Monday, June 11, 2012

From Jim Stockley--Very Interesting Theory about Amos and Soyza

The Circus "NO SPIN ZONE": National Zoological Garden Dehiwala, Sri Lanka 2011

Hello Wade,

Interesting question you pose on the blog regarding the elephant routine at the National Zoological Garden, Dehiwala, Sri Lanka ... "Where do you suppose these chap's acquired the skill to routine an elephant act?  Surely not in a logging camp."
...... we may have an answer for you ;-)

[I got this information from my cousin Mary Chipperfield (via her husband Roger Cawley) and I have to be careful how I tell the story without provoking a blizzard of questions from Radar ! ]

In 1947 my Uncle Dick Chipperfield went to Ceylon to buy elephants. Later my Aunt (Mary Chipperfield's mother) Rose Chipperfield also brought elephants from Ceylon.  Two Ceylonese boys (Amos and Soyza) came with the elephants and stayed in England for a while working with the elephants. Below is a picture of my late Mum, Marjorie (Chipperfield) Stockley working some of the elephants with Amos and Soyza riding them. Amos and Soyza probably helped Wenzel Kossmayer with all the elephant training.  

Roger says .... "When Mary Chipperfield made a documentary about elephants for the BBC in the 1970s she was taken to the zoo where we were surprised to find one of these men, Amos I believe, still there working with the elephants.    The zoo director allowed Mary to present the elephant act one morning.    She found all the commands were the same as used with the original Chipperfield's elephants so the elephants worked reasonably for her.    Probably the boys returning to the zoo from their time with Chipperfields may have had a hand in working out the tricks, having seen it all in England.? "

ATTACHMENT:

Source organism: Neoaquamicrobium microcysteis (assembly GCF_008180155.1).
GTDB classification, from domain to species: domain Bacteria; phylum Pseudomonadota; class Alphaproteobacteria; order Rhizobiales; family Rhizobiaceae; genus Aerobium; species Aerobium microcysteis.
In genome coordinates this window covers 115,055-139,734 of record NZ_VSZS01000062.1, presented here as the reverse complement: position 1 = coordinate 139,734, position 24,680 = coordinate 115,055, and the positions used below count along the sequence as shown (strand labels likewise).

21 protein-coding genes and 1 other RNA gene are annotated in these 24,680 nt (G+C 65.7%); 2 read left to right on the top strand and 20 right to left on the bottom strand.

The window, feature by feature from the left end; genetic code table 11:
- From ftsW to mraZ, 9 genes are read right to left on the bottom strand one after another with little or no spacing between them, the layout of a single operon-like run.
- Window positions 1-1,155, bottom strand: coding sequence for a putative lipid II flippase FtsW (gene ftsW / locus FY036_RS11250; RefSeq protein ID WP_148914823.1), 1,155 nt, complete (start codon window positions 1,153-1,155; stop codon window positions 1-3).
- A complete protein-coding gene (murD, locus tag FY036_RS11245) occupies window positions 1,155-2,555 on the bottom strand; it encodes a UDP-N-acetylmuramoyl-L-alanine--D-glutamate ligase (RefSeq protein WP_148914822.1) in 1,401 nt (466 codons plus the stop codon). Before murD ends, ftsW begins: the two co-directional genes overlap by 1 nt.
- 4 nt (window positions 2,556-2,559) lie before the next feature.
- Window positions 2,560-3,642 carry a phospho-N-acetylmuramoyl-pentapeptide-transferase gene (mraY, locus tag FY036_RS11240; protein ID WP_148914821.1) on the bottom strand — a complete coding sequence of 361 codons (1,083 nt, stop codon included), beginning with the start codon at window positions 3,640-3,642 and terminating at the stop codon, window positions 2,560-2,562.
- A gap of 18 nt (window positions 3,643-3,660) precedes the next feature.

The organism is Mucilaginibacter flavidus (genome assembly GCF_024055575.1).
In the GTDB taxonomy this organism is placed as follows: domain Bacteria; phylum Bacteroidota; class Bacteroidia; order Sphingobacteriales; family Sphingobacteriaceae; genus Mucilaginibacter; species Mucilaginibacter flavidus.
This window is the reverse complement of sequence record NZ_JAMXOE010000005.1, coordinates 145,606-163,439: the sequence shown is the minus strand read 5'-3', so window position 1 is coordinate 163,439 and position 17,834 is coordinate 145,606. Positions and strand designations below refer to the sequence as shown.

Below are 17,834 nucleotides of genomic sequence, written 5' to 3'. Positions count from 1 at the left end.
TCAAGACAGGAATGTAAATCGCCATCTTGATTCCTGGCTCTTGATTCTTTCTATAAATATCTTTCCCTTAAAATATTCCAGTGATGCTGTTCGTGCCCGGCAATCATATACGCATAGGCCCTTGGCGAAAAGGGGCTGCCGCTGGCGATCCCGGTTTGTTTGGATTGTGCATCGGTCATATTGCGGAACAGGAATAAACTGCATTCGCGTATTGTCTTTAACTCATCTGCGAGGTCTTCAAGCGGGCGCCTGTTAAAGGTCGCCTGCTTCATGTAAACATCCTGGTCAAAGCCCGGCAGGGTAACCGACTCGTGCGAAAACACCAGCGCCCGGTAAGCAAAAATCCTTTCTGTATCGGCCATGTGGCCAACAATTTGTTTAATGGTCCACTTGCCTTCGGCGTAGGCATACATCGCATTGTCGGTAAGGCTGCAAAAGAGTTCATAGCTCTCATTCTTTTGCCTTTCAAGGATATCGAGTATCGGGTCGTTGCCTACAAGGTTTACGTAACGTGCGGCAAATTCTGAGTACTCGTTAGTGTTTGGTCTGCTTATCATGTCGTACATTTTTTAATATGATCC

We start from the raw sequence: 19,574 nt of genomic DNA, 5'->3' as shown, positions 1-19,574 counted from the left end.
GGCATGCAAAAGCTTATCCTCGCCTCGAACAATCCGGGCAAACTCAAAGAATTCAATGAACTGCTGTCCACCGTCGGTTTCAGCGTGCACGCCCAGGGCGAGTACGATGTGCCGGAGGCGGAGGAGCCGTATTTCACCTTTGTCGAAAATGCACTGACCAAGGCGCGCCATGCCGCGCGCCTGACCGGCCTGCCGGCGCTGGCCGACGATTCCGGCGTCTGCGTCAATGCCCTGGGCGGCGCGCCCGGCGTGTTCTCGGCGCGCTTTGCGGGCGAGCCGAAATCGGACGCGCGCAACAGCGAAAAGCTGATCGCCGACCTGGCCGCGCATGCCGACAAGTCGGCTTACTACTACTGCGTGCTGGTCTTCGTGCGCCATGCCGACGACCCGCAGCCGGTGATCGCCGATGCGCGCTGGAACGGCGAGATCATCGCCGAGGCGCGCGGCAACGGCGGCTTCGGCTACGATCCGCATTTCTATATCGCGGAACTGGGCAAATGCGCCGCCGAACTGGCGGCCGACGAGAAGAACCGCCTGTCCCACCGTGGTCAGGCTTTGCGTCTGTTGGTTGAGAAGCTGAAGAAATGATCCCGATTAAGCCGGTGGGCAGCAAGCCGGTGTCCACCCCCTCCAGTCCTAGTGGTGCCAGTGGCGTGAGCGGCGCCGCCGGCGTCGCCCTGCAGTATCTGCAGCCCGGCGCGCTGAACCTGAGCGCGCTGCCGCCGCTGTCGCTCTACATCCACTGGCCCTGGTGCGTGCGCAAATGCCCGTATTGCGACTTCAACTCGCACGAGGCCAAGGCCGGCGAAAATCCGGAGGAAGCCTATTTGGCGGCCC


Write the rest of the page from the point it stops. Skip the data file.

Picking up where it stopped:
DanKoehl said...

By all means, Dehivela zoo mahouts benefitted from overseas elphant trainers, and why not during the years of Chipperfield imports to europe.

But Hagenbecks imported elephants from Sri Lanka already 1880, and according to Gröning, during 1866-1886 Hagenbeck imported over 300 Asian elephants, mny of them from Sri Lanka.

Dehivela garden in Colombo was founded by John Hagenbeck, halfbrother of Carl Hagenbeck, who went down to Sri Lanka to fetch elephants already in 1884, and lived most of his life in Sri Lanka, until his death 1940 in Diyatalawa internment camp in Colombo, shortly after the outbreak of the Second World War.

(More on John Hagenbeck:

John Hagenbecks first imports initiated the 1884 Carl Hagenbecks Ceylonkarawane and other Völker-shaus in Germany, when ships full with people and animals were transported to Germany from Sri Lanka.

Some of the mahouts stayed in Germany, but most of them returned to Sri Lanka.

In the case of Amos and Soyza, Ive seen different countries of origin, Sri Lanka and also Indonesia. Thier names are not typical Lankese mahout names.

Sri Lanka had over 50 years of culture exchange with european elephant trainers, when Dick Chipperfield arrived in 1947, why, although Chipperfields impact may have been important, probably hundreds of Lankese mahouts had already been in europe during völker shaus, or worked in Hagenbecks circus, why their was a certain influence already before.

Wade G. Burck said...

Great history lesson. Thank you for sharing. It's a good day, because I learned something new.